Take a look below for definitions of some terms used in the Rick Hansen Foundation School Program lessons and units.
not having any barriers.
the degree to which a place can be used by or is available for everyone. An accessible place is one that does not have any barriers.
the extent to which a physical space, such as a building, does not have any barriers, allowing anyone the opportunity to use and benefit fully from its existence, including people with a vision, hearing, or physical disability.
demonstration of one’s support for a cause, a person, or a group of people, for example, by public speaking, signing a petition, educating others about a topic, or generally raising awareness of an issue.
an obstacle that prevents someone from doing something. Barriers may be physical (e.g. buildings with stairs) or social (e.g. people’s attitudes).
something that is difficult to do.
an ordinary person who accomplishes extraordinary things by creating positive change in his or her community and in the lives of others.
when a part of your body or mind works differently, which may make doing some things difficult because of barriers. Barriers may be physical (e.g. buildings with stairs) or social (e.g. people’s attitudes).
a broad term that describes a physical, mental, sensory or cognitive condition that may limit full participation in life due to environmental or social barriers.
the treatment of people as the same, with no special attention to historical or current disparity amongst groups, in order to exercise quantitative fairness in how individuals are supported and protected.
the treatment and support of people according to their needs, in order to exercise qualitative fairness, by ensuring that everyone has access to the same quality of life and is equipped with the tools they uniquely need in order to achieve personal success.
employability skills that require knowledge of a certain field and/or the ability to perform and fulfill specific duties, such as work with certain machinery or computer programs.
the practice of mindfully respecting all individuals in order to establish a sense of belonging for all, while at the same time recognizing and celebrating individuals’ differences.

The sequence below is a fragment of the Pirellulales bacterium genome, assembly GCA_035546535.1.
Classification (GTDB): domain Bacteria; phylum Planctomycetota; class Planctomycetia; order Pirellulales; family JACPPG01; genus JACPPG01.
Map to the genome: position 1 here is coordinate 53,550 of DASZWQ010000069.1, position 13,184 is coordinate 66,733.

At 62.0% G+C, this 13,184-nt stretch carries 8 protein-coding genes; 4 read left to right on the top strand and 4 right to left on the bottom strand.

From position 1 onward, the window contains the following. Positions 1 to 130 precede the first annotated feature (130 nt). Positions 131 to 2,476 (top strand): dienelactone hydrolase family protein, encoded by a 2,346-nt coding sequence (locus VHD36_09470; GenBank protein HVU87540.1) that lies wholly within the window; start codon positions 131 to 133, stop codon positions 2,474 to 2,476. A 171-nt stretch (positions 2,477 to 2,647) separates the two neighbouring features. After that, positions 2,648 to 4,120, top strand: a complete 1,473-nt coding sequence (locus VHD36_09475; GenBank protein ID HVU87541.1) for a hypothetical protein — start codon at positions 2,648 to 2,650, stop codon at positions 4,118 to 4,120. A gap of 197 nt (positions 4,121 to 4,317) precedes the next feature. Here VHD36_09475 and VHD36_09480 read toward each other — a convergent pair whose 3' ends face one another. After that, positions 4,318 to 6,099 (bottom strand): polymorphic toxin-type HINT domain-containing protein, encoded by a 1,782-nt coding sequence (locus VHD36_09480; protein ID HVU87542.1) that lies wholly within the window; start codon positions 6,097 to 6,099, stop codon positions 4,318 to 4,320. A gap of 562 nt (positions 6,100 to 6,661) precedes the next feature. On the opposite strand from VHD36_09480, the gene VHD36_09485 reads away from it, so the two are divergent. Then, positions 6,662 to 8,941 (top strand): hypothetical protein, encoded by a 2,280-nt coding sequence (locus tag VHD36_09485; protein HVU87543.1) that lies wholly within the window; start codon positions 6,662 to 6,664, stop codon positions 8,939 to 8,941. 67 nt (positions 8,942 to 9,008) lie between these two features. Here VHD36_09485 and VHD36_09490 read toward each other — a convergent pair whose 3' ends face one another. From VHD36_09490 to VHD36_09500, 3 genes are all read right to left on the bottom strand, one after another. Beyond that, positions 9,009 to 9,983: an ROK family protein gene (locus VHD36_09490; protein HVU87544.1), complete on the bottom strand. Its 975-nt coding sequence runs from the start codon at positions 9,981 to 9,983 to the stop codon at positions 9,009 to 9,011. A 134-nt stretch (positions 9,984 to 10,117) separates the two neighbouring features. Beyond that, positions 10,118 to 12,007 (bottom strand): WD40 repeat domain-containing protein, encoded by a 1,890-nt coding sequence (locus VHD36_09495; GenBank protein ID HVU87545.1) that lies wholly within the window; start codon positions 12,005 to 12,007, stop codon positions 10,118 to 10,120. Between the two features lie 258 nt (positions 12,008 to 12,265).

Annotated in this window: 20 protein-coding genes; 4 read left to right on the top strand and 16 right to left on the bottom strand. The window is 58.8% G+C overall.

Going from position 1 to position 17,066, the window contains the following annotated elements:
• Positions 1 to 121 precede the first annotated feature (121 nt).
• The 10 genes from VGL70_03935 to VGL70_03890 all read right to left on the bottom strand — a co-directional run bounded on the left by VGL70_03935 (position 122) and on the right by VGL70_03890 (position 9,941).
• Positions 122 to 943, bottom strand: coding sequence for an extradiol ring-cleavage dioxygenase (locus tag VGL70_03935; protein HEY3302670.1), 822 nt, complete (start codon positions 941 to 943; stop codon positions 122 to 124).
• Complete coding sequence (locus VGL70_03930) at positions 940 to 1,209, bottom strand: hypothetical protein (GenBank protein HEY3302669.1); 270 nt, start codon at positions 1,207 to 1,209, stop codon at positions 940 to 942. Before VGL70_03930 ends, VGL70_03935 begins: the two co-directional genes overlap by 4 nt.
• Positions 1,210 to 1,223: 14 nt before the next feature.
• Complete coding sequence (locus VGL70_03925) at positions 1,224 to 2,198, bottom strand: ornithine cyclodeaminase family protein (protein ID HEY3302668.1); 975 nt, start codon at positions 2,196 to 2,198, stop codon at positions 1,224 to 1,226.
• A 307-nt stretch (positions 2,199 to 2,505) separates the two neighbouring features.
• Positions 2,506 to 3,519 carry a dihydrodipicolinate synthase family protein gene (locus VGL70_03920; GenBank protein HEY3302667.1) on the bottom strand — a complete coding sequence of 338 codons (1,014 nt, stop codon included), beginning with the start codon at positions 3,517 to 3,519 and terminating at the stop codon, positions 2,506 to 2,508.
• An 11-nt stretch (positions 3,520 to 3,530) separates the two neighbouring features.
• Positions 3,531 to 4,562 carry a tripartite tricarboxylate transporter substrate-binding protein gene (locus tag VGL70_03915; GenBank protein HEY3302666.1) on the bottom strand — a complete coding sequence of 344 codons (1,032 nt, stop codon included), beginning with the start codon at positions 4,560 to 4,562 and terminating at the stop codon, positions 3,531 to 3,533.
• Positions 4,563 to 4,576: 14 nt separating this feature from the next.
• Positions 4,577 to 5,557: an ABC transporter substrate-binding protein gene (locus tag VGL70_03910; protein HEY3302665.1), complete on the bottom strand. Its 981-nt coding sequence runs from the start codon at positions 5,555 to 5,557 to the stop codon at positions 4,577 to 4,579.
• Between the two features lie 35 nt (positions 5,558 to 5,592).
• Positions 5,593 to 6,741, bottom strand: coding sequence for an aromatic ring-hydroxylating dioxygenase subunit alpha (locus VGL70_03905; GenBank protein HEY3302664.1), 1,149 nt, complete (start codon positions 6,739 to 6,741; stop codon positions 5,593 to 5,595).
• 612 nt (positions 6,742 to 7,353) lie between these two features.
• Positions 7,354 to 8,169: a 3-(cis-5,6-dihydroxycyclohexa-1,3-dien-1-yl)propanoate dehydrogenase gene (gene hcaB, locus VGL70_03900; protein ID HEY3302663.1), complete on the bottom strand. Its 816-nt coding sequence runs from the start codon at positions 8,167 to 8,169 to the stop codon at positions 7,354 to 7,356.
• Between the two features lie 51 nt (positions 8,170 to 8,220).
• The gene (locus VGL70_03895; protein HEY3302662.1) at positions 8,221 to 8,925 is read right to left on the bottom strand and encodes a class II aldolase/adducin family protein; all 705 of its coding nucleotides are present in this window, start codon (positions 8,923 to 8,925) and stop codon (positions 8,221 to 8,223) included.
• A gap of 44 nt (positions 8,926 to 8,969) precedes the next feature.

one who directs, guides, influences, or causes movement in a particular direction.
someone who has experience and knowledge in a field of interest to you and is willing to guide and advise you.
someone who advocates on behalf of a peer, a classmate, or someone of a similar status and/or age as himself or herself.
the cultivation and application of self-awareness and wise decision making in one’s own life, for the purposes of personal growth and making a meaningful contribution to society.
an online tool that lets you find and rate the accessibility of venues and public spaces worldwide.
someone who sets an example for others, especially through positive behaviour and personal accomplishment.
a concrete and feasible goal that is specific, measureable, attainable, relevant, and time-bound.
employability skills that do not require knowledge of a certain field but instead demonstrate one’s ability to take initiative, work in teams, and to generally demonstrate positive attitudes towards others and towards work responsibilities.
the bones of the back and neck. These bones are called vertebrae (VERT-ehbray) and together they form a tube that protects the spinal cord.
millions of nerves that send messages back and forth between the brain and the body. These messages allow us to feel, touch, move, breathe and walk.
a strategic tool, often used in the business world, that analyzes the internal (strengths and weaknesses) and external (opportunities and threats) factors that will impact the process by which a team achieves a specific goal or vision.
working together with others to accomplish a goal/task.